Where would writers be without the people who've done them wrong? Without dysfunctional lovers, bad bosses and explosive partings of the ways, we wouldn’t have “You’re So Vain,” “The Devil Wears Prada,” "I Married a Communist," Dr. Evil or "The Starter Wife," to name but a few of a million examples. Nothing quite takes the sting out of heartache and humiliation like turning your tormentor into a thinly veiled antagonist. So it wasn't surprising when Scott Neustadter, co-writer of the twee anti-romance hit "(500) Days of Summer," fessed up this weekend in the U.K.'s Daily Mail that the movie's titular heartbreaker was based on a real woman. The movie does, after all, start with the warning that "any resemblance to people living or dead is purely coincidental. Especially you, Jenny Beckman. Bitch.” Not exactly the sort of thing people say when there are no hard feelings. (Neustadter coyly won't confirm if that's his ex's real name.)
In his Op-Ed, the screenwriter explains that he met the real Summer/Jenny/Miss X as a student at the London School of Economics in 2002. He was rebounding from a bad breakup back home, and promptly fell "crazily, madly, hopelessly in love" with a girl who returned his kisses but not his ardor. It ended, painfully and "unforgettably awful," eventually prompting him to team up with co-writer Michael H. Weber (though not before Neustadter took out his pain on the world by unloading "Pink Panther 2" on us). "The finished film tells it all just as it happened," he says, "however embarrassing my puppy-like devotion and however aloof it makes her look." Today, he's got a hit movie, is two years into a new relationship, and has "never been happier." Take THAT, Jenny!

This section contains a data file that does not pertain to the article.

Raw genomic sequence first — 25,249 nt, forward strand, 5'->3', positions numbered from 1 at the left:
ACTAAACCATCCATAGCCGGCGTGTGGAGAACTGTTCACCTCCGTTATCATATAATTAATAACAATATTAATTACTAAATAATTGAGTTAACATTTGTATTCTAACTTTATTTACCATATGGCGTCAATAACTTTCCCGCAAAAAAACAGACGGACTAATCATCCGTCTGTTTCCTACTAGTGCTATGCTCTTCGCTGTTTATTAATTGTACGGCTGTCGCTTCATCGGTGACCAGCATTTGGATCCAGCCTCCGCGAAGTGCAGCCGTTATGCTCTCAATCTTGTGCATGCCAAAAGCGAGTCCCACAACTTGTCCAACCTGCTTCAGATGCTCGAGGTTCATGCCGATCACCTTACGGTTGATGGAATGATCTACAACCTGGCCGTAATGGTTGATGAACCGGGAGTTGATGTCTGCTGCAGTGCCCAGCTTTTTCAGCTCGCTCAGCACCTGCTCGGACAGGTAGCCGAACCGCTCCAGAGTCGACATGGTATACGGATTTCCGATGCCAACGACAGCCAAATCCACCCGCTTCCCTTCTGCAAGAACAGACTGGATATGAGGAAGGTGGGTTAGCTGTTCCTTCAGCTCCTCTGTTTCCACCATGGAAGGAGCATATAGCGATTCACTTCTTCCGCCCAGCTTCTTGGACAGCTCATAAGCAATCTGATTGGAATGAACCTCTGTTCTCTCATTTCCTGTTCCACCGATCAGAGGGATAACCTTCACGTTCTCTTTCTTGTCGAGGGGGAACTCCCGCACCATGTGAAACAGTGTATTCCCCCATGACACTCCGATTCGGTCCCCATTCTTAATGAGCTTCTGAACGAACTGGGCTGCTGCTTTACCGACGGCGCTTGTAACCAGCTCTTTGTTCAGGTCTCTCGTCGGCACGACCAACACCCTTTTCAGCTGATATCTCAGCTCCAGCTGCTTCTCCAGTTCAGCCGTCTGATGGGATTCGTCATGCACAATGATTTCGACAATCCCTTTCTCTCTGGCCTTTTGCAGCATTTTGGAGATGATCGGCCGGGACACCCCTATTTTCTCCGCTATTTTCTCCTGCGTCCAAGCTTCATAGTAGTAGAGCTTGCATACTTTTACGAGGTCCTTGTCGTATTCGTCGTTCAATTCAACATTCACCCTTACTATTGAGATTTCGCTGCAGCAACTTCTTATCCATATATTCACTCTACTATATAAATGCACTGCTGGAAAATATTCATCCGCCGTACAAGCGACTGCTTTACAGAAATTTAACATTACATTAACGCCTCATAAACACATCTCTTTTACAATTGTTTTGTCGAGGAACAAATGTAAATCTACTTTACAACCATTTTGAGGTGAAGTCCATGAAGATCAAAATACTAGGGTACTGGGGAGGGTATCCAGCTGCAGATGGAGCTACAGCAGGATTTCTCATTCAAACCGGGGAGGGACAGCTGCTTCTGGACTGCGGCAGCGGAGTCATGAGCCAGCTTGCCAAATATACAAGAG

It must be nice to have all that going for you and to have the Daily Mail hyperbolically refer to your movie as "surely the greatest act of revenge in the history of cinema." But Neustadter admits that when the real Summer read his script, she told him she related to the Tom character, making her either acutely unself-aware or supremely adept at pushing his buttons. And if it's the latter, Neustadter may wish to further consider this. Six years ago Lauren Weisberger turned her stint as an assistant at Vogue into a bestselling roman à clef that became a hit movie, an act of payback right up there with Nora Ephron's scathing divorce saga “Heartburn.”
This weekend, however, Weisberger's Devil herself, Anna Wintour, emerged as the sharp, tough-as-nails, and eminently fascinating hero of a critically acclaimed movie of her own, "The September Issue." It might not be revenge, but it's got to feel a little like vindication. So while Neustadter may be enjoying the box office fruit of his disastrous love affair, somewhere, Jenny Beckman may be quietly banging away on a screenplay called “Some Like It Scott.”